5. True, suppose the writers are trying to show that the parents want the son to have the same experiences as the next child. Found the ‘he’s the only child not invited’ storyline a bit much too, would people really exclude one child from a class party??

    1. I actually know this has happened but in all honesty that boy is just a bit quirky and not harming anyone. There are a lot of kids on the spectrum who hit out and cause problems at school because they can’t cope. I think these kids would be more likely to be cut out. In this instance especially in such a tiny village it seems quite absurd!

      1. Really? Like I said I have no experience of it but even if my child specifically asked me not to invite just the one child I’d have to explain to them that you can’t do that! From a child’s point of view I get it, but for an adult to allow it seems just mean! Thanks for replying, interesting to learn more, hopefully the programme will do more good than harm.

  6. I have this on record to watch and am intrigued to see how it was portrayed. My daughter is currently on the waiting list for assessment and so I am particularly interested for that reason. #brilliantblogpost

  7. I’m unlikely to get to watch this series where I am, but I gues it can only be a good thing that autism is being talked about more and more in the media so people are becoming more informed. Everyone’s situation is different so people are not necessarily going to react in the same way. A friend of mine was quite glad to finally get a diagnosis, I think she felt it was useful and kind of an explanation. #WkendBlogShare

  8. I don’t think we have this show here but I’ll have to look it up! My daughter doesn’t fit the typical “autism” picture but that has its own challenges, too, as I think most people see her as a wildly misbehaved child. She definitely lives with autism! It’s such a challenging and beautiful journey. Today I’m a tired autism mom, feeling the challenging part more than the other. I love what you said about diagnosis not changing anything about our children! So true.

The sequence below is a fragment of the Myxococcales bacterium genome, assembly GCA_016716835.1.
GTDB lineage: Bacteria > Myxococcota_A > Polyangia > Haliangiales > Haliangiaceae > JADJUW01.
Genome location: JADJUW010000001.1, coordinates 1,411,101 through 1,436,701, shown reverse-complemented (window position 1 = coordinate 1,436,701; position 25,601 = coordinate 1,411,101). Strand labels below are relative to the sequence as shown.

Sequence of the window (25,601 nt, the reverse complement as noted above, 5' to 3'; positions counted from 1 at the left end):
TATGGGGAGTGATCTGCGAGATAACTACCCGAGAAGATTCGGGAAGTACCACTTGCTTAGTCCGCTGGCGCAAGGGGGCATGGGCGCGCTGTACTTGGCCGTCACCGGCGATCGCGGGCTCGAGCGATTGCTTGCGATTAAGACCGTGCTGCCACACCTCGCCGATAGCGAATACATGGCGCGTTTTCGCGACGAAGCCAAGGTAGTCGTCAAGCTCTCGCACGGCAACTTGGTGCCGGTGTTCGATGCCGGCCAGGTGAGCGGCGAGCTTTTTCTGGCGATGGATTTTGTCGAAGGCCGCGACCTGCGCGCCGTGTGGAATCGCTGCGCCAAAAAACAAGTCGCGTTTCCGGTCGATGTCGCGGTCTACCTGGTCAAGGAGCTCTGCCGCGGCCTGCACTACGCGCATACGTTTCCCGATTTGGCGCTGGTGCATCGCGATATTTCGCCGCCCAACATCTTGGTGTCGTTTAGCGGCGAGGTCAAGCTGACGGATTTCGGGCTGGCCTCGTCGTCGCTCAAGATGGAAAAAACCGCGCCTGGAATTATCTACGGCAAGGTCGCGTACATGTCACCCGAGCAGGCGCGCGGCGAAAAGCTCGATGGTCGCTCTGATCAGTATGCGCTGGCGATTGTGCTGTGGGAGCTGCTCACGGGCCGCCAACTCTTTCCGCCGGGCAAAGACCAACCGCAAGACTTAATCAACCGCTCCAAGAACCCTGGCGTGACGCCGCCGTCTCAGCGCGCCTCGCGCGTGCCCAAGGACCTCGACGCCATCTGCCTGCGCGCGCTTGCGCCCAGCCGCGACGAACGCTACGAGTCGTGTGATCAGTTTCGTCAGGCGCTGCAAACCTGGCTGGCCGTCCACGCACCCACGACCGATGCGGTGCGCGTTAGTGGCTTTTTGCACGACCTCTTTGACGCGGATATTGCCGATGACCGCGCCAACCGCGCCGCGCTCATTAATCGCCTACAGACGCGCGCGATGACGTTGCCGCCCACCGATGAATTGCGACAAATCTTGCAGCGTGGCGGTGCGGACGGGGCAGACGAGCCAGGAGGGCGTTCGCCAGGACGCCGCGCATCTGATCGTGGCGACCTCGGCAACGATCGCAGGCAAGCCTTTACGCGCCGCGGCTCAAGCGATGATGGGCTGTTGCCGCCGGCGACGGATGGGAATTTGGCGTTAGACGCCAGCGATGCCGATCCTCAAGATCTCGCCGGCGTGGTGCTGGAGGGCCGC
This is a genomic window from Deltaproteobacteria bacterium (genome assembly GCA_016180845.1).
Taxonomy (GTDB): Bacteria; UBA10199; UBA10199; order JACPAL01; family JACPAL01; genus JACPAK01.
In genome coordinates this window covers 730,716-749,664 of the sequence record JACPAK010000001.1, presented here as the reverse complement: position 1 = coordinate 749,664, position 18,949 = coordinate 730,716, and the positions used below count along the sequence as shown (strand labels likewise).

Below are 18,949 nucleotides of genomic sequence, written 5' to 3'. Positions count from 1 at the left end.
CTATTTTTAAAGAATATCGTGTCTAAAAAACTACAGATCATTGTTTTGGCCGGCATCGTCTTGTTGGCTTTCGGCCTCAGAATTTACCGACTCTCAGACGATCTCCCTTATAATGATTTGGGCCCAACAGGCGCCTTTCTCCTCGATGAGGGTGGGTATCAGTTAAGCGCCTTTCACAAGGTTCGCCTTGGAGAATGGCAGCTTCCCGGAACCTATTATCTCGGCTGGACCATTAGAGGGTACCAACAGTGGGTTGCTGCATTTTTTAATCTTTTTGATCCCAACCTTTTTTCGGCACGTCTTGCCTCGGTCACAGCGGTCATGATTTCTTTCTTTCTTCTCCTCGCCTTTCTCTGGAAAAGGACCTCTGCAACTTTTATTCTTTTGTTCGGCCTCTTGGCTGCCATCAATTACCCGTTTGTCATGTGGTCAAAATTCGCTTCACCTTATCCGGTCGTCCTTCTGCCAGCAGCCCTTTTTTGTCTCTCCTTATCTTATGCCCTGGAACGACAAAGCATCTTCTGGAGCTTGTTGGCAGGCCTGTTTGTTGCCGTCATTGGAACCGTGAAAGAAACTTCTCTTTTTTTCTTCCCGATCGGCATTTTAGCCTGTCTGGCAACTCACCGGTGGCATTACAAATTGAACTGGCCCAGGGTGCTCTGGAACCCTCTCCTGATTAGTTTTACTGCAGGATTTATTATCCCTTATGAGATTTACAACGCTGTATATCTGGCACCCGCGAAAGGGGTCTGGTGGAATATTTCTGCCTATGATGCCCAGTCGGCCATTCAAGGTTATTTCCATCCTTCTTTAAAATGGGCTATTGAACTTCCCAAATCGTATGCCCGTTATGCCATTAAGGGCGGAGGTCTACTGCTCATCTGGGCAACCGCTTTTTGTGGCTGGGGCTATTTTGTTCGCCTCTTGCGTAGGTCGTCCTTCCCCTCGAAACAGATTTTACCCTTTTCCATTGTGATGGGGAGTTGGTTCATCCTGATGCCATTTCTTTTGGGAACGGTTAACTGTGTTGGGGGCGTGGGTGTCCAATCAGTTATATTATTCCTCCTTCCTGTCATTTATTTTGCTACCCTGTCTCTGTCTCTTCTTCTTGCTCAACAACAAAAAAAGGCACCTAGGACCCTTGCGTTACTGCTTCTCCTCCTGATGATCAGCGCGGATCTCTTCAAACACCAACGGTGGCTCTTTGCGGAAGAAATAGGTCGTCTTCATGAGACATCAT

9. It must be hard when things are mis represented. Your child will always be your child regardless of what labels someone else assigns to them no matter how qualified the person may be.
    We all have a name, a heart our fingerprints are all different just as every snowflake is different no one is any less beautiful or special than another.


  10. I have this recorded but not watched it yet. I am interested to see how it is portrayed. I know a few children who are on the spectrum, each of whom demonstrate very different autism traits. x #WkendBlogShare

  11. Autism has been in the spotlight a lot lately! On the one hand it’s good that it’ getting a lot of press but on the other it’s no good if it’s been sensationalized! I’m sure every family has their own way of dealing with a diagnosis & beyond. Thanks so much for linking up with us! #bloggerclubuk x

  12. Can’t wait to see what you thought of this week’s episode… I’ve blogged it already! There’s so many parallels to after diagnosis for us, even though we have a girl, she was younger, she doesn’t have ‘a gift’ etc. But the stresses on relationships, the need to ‘do’ something, the parties, social issues etc are all something many can identify with I think…

    1. I’ll check it out in the morning! I find it really hard to like any programmes about asd as they all usually seem so far away from us. I think this is well researched so there are some definite areas I recognise but the relationships and emotions are miles away from us x

  13. I have it recorded to watch. For me I don’t really know much about autism so to hear your points of view on the programme is interesting. To hear your life didn’t change is great as others would say it changes their life but you kept your the same for your child. Thanks for linking up to #justanotherlinky xx

  14. Good post!
    When it comes to The A Word, I think we have to remember that it’s a drama not a documentary. It’s not going to resonate with everybody though I’m pleased that they have addressed the eye contact myth. I’m going to watch the whole thing before I give my verdict, for what it’s worth ha ha. #SpectrumSunday

  15. Very powerful post hun, I still can’t make up my mind about the A word, I don’t relate all that much so far, but I will continue to watch. I’m afraid I am one of those people that need a slap, I have struggled so much to come to terms with having autism in our lives, however I do know he is the same little boy, and I love him so much regardless. Thank you for linking up to #spectrumsunday. Hope you join me again this week. After a laptop malfunction (I spilt my wine) it will be live later today xx